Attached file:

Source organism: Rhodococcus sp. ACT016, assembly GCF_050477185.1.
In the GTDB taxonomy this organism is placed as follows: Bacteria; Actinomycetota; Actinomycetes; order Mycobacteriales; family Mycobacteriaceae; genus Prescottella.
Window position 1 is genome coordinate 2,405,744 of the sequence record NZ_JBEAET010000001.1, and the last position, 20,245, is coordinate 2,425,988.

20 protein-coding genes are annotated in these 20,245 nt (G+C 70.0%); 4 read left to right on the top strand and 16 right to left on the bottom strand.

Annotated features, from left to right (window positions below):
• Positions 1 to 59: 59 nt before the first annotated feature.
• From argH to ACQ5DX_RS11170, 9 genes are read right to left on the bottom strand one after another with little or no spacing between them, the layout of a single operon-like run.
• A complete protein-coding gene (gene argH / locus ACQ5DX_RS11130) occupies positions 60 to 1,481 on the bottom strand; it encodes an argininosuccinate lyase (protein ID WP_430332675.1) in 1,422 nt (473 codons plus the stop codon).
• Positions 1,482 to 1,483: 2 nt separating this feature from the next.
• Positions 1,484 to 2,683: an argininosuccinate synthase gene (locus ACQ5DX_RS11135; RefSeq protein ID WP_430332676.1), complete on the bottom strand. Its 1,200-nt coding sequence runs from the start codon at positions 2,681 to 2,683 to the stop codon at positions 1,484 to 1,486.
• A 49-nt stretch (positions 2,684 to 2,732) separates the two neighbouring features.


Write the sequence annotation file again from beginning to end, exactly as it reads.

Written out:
Source organism: Rhodococcus sp. ACT016, assembly GCF_050477185.1.
In the GTDB taxonomy this organism is placed as follows: Bacteria; Actinomycetota; Actinomycetes; order Mycobacteriales; family Mycobacteriaceae; genus Prescottella.
Window position 1 is genome coordinate 2,405,744 of the sequence record NZ_JBEAET010000001.1, and the last position, 20,245, is coordinate 2,425,988.

20 protein-coding genes are annotated in these 20,245 nt (G+C 70.0%); 4 read left to right on the top strand and 16 right to left on the bottom strand.

Annotated features, from left to right (window positions below):
• Positions 1 to 59: 59 nt before the first annotated feature.
• From argH to ACQ5DX_RS11170, 9 genes are read right to left on the bottom strand one after another with little or no spacing between them, the layout of a single operon-like run.
• A complete protein-coding gene (gene argH / locus ACQ5DX_RS11130) occupies positions 60 to 1,481 on the bottom strand; it encodes an argininosuccinate lyase (protein ID WP_430332675.1) in 1,422 nt (473 codons plus the stop codon).
• Positions 1,482 to 1,483: 2 nt separating this feature from the next.
• Positions 1,484 to 2,683: an argininosuccinate synthase gene (locus ACQ5DX_RS11135; RefSeq protein ID WP_430332676.1), complete on the bottom strand. Its 1,200-nt coding sequence runs from the start codon at positions 2,681 to 2,683 to the stop codon at positions 1,484 to 1,486.
• A 49-nt stretch (positions 2,684 to 2,732) separates the two neighbouring features.